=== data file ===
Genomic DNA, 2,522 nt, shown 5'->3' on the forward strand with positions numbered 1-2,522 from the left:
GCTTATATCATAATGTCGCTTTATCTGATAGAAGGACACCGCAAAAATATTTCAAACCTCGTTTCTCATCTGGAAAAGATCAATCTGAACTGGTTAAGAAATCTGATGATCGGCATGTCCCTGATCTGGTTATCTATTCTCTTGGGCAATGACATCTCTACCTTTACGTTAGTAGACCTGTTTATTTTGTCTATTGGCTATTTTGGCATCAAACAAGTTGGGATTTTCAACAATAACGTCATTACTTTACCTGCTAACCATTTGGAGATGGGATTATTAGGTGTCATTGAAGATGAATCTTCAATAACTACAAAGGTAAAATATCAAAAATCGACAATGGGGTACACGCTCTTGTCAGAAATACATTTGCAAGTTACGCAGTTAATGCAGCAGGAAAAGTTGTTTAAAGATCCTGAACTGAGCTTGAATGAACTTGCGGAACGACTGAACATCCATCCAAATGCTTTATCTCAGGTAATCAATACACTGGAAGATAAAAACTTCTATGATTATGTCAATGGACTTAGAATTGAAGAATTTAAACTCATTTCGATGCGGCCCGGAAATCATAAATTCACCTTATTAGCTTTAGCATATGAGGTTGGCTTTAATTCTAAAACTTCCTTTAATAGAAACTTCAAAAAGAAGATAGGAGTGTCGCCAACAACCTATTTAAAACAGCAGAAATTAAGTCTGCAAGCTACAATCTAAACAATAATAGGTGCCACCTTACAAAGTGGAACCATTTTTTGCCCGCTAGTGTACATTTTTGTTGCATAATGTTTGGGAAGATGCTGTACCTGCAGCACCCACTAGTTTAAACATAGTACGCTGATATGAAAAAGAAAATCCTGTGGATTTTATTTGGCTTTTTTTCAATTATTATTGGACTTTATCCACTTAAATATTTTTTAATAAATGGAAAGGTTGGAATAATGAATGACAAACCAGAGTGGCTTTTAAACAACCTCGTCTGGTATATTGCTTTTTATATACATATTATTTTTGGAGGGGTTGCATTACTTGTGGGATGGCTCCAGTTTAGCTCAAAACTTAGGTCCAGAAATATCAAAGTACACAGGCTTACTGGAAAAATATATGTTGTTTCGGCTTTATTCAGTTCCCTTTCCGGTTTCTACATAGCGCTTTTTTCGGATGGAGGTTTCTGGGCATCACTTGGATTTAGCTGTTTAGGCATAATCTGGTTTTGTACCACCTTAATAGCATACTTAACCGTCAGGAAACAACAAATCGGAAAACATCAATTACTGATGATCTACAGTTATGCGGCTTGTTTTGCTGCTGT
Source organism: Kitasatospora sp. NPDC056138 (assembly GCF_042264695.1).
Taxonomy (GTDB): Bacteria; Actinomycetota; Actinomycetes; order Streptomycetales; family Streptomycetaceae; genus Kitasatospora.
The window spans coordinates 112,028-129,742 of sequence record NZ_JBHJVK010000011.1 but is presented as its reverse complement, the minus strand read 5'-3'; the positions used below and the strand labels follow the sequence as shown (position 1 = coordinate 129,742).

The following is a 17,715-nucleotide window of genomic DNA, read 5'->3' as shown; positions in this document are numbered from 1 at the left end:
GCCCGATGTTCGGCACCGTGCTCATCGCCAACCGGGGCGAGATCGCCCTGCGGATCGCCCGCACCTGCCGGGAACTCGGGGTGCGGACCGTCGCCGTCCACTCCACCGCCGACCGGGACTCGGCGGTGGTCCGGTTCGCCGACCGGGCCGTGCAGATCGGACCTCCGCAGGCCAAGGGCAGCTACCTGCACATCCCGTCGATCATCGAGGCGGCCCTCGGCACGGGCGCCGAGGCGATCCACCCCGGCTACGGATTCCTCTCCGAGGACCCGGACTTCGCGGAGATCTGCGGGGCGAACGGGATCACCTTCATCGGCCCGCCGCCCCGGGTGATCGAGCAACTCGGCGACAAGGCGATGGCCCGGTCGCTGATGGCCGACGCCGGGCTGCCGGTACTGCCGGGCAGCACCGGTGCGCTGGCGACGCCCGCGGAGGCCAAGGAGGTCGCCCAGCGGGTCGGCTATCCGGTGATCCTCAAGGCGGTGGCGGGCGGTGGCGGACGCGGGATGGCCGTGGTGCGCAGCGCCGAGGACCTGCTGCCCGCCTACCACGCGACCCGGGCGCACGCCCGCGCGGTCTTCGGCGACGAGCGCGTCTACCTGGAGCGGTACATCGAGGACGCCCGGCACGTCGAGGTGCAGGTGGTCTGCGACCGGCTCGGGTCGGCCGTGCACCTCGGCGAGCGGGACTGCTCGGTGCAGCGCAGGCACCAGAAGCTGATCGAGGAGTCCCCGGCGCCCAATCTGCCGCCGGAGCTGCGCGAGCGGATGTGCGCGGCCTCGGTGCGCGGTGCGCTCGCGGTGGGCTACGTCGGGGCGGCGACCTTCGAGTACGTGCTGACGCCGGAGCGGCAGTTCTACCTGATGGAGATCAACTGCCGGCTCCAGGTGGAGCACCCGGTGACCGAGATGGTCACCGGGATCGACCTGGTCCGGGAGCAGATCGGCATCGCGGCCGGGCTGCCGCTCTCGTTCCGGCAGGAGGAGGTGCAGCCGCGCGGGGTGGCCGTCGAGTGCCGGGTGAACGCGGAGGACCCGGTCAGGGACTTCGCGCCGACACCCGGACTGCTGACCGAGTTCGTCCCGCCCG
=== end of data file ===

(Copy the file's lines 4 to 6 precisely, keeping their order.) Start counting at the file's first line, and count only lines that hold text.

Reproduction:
Taxonomy (GTDB): Bacteria; Actinomycetota; Actinomycetes; order Streptomycetales; family Streptomycetaceae; genus Kitasatospora.
The window spans coordinates 112,028-129,742 of sequence record NZ_JBHJVK010000011.1 but is presented as its reverse complement, the minus strand read 5'-3'; the positions used below and the strand labels follow the sequence as shown (position 1 = coordinate 129,742).

The following is a 17,715-nucleotide window of genomic DNA, read 5'->3' as shown; positions in this document are numbered from 1 at the left end: